100 episodes

(sub)Text is a podcast about the human condition, and what we can learn about it from the greatest inventions of the human imagination: fiction, film, drama, poetry, essays, and criticism. Each episode, philosopher Wes Alwan and poet Erin O’Luanaigh explore life’s big questions by conducting a close reading of a text or film and co-writing an audio essay about it in real time.

SUBTEXT Literature and Film Podcast SUBTEXT

    • Arts
    • 4.9 • 175 Ratings

Listen on Apple Podcasts
Requires subscription and macOS 11.4 or higher

(sub)Text is a podcast about the human condition, and what we can learn about it from the greatest inventions of the human imagination: fiction, film, drama, poetry, essays, and criticism. Each episode, philosopher Wes Alwan and poet Erin O’Luanaigh explore life’s big questions by conducting a close reading of a text or film and co-writing an audio essay about it in real time.

Listen on Apple Podcasts
Requires subscription and macOS 11.4 or higher

    (post)script: Post-Bested

    (post)script: Post-Bested

    Wes & Erin continue their discussion of "Who's Afraid of Virginia Woolf?"

    Better and Bested in “Who’s Afraid of Virginia Woolf?”

    Better and Bested in “Who’s Afraid of Virginia Woolf?”

    It’s a play full of contradictions, secrets, lies, and unspoken rules. It’s a play decidedly for adults, but about a child—an imaginary one, no less. It takes place on a college campus, but it is absent of students. And it’s about “fun and games” and “playing pretend,” but its games are harsh and shocking, and playing pretend involves vengeance and even murder. Wes & Erin discuss Mike Nichols’s 1966 film "Who’s Afraid of Virginia Woolf?", adapted from Edward Albee’s 1962 play, and ask what it has to say about the nature of game and play itself, as well as what might be generative on the one hand or contraceptive and inhibiting on the other about our relationships with our spouses, our parents, our children, and our work.

    • 59 min
    (post)script: Post-Religion ("Sunday Morning" by Wallace Stevens)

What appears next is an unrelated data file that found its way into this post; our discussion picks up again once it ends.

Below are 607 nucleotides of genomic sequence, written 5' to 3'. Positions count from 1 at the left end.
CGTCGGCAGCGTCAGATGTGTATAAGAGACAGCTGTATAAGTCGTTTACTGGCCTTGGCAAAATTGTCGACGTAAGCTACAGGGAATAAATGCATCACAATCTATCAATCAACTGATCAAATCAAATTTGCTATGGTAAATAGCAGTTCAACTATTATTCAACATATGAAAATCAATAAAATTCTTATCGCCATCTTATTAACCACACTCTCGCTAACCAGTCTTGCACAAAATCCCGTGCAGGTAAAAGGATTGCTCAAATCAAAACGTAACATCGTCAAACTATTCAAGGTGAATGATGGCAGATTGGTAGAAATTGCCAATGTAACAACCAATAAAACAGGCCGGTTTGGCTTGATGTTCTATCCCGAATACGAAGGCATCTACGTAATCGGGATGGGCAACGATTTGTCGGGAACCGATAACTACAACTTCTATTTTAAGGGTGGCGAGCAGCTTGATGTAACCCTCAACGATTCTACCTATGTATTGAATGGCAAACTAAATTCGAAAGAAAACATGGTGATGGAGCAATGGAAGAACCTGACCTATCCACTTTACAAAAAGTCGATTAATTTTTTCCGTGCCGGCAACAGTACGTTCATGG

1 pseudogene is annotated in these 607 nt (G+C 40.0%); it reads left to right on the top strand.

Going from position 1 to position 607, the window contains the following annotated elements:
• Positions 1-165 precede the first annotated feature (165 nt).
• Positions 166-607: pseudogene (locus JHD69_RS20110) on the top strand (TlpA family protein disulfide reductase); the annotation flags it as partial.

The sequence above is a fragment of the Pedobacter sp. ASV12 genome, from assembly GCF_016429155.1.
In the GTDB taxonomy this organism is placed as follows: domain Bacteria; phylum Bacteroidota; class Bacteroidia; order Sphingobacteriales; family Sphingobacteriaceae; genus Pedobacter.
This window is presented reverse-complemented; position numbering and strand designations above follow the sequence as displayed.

(post)script: Post-Religion ("Sunday Morning" by Wallace Stevens)

    Wes & Erin continue their discussion of "Sunday Morning" by Wallace Stevens.

    Pagan Poetics in “Sunday Morning” by Wallace Stevens

    Pagan Poetics in “Sunday Morning” by Wallace Stevens

    Wallace Stevens was an ungainly insurance executive, but his poetry is serene and secularly reverential. In particular, his poem “Sunday Morning” seems to suggest that the rhythm of the natural world—if we give it enough rapt attention—is as good as any chant or prayer. But can a return to nature worship solve the problem of nihilism, once monotheism has been eclipsed by modernity? Are memory and desire as permanent heaven, and can the poet become their high priest? “Sunday Morning” is a poetic dialogue about these questions. And whether or not we’re satisfied with its conclusion that the world is nothing more than an “old chaos of the sun,” the poem itself is an orderly and beautiful form of communion. Wes & Erin discuss.

    • 1 hr 14 min
    (post)script: Post-Use ("His Girl Friday")

    (post)script: Post-Use ("His Girl Friday")

    Wes & Erin continue their discussion of "His Girl Friday."

    Production for Use in “His Girl Friday”

    Production for Use in “His Girl Friday”

    Howard Hawks’s 1940 film His Girl Friday knits together two plots from two very different genres. One is a romantic comedy that intends to reunite its main couple in something like wedded bliss. The other is a dark drama of murder and corruption, complete with a gallows lurking just outside the window and a suicide attempt that takes place on screen. Yet Earl Williams and Hildy Johnson’s fates in their respective plots are twinned. Both are, in a sense, looking for their own reprieves. And Hildy has her own production-for-use dilemma. What was she made for—the life of a newspaperman, or the life of a housewife? To what kinds of production should we devote our own lives? What are we made for—risk and adventure or security and insurance? Wes & Erin discuss.

    • 54 min

Customer Reviews

4.9 out of 5
175 Ratings

175 Ratings

Bronsonioni ,

Wonderful Podcast

Insightful and delightful podcast that takes a serious look at cinema and literature without ever becoming pretentious.

Jojable ,

A cut above

These 2 know their stuff. It is such a privilege to listen in on their polite and enlightened conversations. The MacBeth episode totally blew me away and I have not quite yet recovered. Recommend very highly.

carterfrancis ,

Network Episode Rare Misstep

Normally love and look forward to the podcast but the Network episode was unlistenable. Discussion was rambling and without the analysis and deep insight that I’ve come to expect, especially given media history and the current cultural moment.

A big miss for me.

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